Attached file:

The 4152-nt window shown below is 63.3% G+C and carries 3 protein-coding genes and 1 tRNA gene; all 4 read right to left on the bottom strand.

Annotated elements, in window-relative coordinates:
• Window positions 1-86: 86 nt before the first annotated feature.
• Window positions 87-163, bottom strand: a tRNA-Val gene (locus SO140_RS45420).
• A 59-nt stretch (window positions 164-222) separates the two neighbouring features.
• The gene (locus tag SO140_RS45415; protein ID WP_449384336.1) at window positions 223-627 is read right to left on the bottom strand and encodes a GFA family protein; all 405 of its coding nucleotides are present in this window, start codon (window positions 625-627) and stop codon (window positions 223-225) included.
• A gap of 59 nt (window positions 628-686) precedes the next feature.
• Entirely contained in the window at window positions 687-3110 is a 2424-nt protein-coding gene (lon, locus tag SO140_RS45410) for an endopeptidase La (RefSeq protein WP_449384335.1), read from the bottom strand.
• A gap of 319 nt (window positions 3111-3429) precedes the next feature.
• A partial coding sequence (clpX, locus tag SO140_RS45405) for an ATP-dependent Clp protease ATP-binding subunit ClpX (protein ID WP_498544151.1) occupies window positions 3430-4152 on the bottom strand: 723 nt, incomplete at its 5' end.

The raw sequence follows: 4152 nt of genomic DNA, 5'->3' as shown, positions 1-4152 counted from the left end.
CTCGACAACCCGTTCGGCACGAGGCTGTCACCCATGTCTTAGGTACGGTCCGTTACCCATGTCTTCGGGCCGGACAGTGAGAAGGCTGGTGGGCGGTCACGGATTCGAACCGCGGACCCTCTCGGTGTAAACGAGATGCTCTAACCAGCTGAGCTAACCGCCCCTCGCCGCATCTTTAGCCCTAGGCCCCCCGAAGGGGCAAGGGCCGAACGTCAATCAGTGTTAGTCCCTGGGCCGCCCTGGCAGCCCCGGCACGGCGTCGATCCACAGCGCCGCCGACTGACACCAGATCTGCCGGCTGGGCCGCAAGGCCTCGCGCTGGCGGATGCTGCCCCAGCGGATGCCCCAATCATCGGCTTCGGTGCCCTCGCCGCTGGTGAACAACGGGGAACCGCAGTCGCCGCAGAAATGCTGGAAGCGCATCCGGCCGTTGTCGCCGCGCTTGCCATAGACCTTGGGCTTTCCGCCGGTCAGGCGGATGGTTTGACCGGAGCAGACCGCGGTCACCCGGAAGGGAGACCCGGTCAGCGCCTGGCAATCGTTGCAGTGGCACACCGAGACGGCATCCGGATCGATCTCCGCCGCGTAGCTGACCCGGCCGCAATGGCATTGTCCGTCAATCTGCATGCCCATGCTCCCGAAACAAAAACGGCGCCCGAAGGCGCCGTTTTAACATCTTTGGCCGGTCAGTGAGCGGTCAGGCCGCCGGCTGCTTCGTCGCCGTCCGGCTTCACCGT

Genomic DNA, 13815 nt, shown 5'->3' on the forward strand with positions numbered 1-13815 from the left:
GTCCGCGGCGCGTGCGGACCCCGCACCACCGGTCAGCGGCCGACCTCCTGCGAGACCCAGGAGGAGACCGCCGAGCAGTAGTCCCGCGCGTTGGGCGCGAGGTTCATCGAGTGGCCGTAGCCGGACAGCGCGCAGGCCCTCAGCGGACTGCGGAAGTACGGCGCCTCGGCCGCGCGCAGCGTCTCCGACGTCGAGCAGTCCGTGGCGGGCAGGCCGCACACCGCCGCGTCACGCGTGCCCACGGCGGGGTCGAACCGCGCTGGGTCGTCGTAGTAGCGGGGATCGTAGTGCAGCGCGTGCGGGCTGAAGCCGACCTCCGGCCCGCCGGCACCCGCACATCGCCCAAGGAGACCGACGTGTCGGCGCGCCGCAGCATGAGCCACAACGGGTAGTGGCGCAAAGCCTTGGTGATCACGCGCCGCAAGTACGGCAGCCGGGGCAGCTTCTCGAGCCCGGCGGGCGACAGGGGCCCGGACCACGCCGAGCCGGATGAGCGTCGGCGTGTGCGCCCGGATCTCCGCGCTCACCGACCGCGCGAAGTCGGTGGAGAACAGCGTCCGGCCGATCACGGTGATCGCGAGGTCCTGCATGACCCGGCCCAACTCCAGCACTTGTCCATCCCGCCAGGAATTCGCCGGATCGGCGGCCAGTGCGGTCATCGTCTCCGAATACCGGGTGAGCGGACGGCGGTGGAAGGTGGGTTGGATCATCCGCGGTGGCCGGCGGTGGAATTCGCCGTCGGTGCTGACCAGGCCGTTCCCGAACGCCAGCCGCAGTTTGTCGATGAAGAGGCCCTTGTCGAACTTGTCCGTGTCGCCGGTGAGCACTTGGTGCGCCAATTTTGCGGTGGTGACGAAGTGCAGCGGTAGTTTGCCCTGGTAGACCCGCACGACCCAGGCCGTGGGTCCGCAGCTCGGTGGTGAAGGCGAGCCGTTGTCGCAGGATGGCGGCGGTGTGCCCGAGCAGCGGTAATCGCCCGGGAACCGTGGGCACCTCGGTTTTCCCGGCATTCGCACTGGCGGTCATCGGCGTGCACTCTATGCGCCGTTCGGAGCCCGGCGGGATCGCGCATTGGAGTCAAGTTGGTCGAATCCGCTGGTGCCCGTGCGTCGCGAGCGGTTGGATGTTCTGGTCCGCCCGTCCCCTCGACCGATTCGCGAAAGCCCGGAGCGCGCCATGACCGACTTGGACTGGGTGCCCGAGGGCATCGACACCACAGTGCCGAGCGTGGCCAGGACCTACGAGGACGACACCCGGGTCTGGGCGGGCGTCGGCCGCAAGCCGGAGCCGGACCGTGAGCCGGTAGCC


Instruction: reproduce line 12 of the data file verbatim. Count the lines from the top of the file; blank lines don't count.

CTCGACAACCCGTTCGGCACGAGGCTGTCACCCATGTCTTAGGTACGGTCCGTTACCCATGTCTTCGGGCCGGACAGTGAGAAGGCTGGTGGGCGGTCACGGATTCGAACCGCGGACCCTCTCGGTGTAAACGAGATGCTCTAACCAGCTGAGCTAACCGCCCCTCGCCGCATCTTTAGCCCTAGGCCCCCCGAAGGGGCAAGGGCCGAACGTCAATCAGTGTTAGTCCCTGGGCCGCCCTGGCAGCCCCGGCACGGCGTCGATCCACAGCGCCGCCGACTGACACCAGATCTGCCGGCTGGGCCGCAAGGCCTCGCGCTGGCGGATGCTGCCCCAGCGGATGCCCCAATCATCGGCTTCGGTGCCCTCGCCGCTGGTGAACAACGGGGAACCGCAGTCGCCGCAGAAATGCTGGAAGCGCATCCGGCCGTTGTCGCCGCGCTTGCCATAGACCTTGGGCTTTCCGCCGGTCAGGCGGATGGTTTGACCGGAGCAGACCGCGGTCACCCGGAAGGGAGACCCGGTCAGCGCCTGGCAATCGTTGCAGTGGCACACCGAGACGGCATCCGGATCGATCTCCGCCGCGTAGCTGACCCGGCCGCAATGGCATTGTCCGTCAATCTGCATGCCCATGCTCCCGAAACAAAAACGGCGCCCGAAGGCGCCGTTTTAACATCTTTGGCCGGTCAGTGAGCGGTCAGGCCGCCGGCTGCTTCGTCGCCGTCCGGCTTCACCGT